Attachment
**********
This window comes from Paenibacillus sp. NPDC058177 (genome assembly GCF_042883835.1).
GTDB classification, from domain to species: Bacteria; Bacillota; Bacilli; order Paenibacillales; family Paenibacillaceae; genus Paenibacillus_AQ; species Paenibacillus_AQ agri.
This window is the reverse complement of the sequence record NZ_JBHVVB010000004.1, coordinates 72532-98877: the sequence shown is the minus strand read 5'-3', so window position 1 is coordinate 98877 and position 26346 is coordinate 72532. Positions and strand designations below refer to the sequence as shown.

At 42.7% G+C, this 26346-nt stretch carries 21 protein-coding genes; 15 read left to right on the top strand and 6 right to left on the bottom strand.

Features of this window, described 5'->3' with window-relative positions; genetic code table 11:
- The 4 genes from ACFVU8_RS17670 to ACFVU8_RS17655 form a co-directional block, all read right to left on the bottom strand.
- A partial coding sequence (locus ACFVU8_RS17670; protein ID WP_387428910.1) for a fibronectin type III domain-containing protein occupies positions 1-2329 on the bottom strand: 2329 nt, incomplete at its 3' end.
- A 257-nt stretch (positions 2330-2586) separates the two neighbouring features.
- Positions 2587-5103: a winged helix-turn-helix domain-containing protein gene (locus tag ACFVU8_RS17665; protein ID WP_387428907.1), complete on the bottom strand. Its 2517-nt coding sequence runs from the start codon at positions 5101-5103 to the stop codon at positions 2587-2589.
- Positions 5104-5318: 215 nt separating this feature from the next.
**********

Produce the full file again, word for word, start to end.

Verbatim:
This window comes from Paenibacillus sp. NPDC058177 (genome assembly GCF_042883835.1).
GTDB classification, from domain to species: Bacteria; Bacillota; Bacilli; order Paenibacillales; family Paenibacillaceae; genus Paenibacillus_AQ; species Paenibacillus_AQ agri.
This window is the reverse complement of the sequence record NZ_JBHVVB010000004.1, coordinates 72532-98877: the sequence shown is the minus strand read 5'-3', so window position 1 is coordinate 98877 and position 26346 is coordinate 72532. Positions and strand designations below refer to the sequence as shown.

At 42.7% G+C, this 26346-nt stretch carries 21 protein-coding genes; 15 read left to right on the top strand and 6 right to left on the bottom strand.

Features of this window, described 5'->3' with window-relative positions; genetic code table 11:
- The 4 genes from ACFVU8_RS17670 to ACFVU8_RS17655 form a co-directional block, all read right to left on the bottom strand.
- A partial coding sequence (locus ACFVU8_RS17670; protein ID WP_387428910.1) for a fibronectin type III domain-containing protein occupies positions 1-2329 on the bottom strand: 2329 nt, incomplete at its 3' end.
- A 257-nt stretch (positions 2330-2586) separates the two neighbouring features.
- Positions 2587-5103: a winged helix-turn-helix domain-containing protein gene (locus tag ACFVU8_RS17665; protein ID WP_387428907.1), complete on the bottom strand. Its 2517-nt coding sequence runs from the start codon at positions 5101-5103 to the stop codon at positions 2587-2589.
- Positions 5104-5318: 215 nt separating this feature from the next.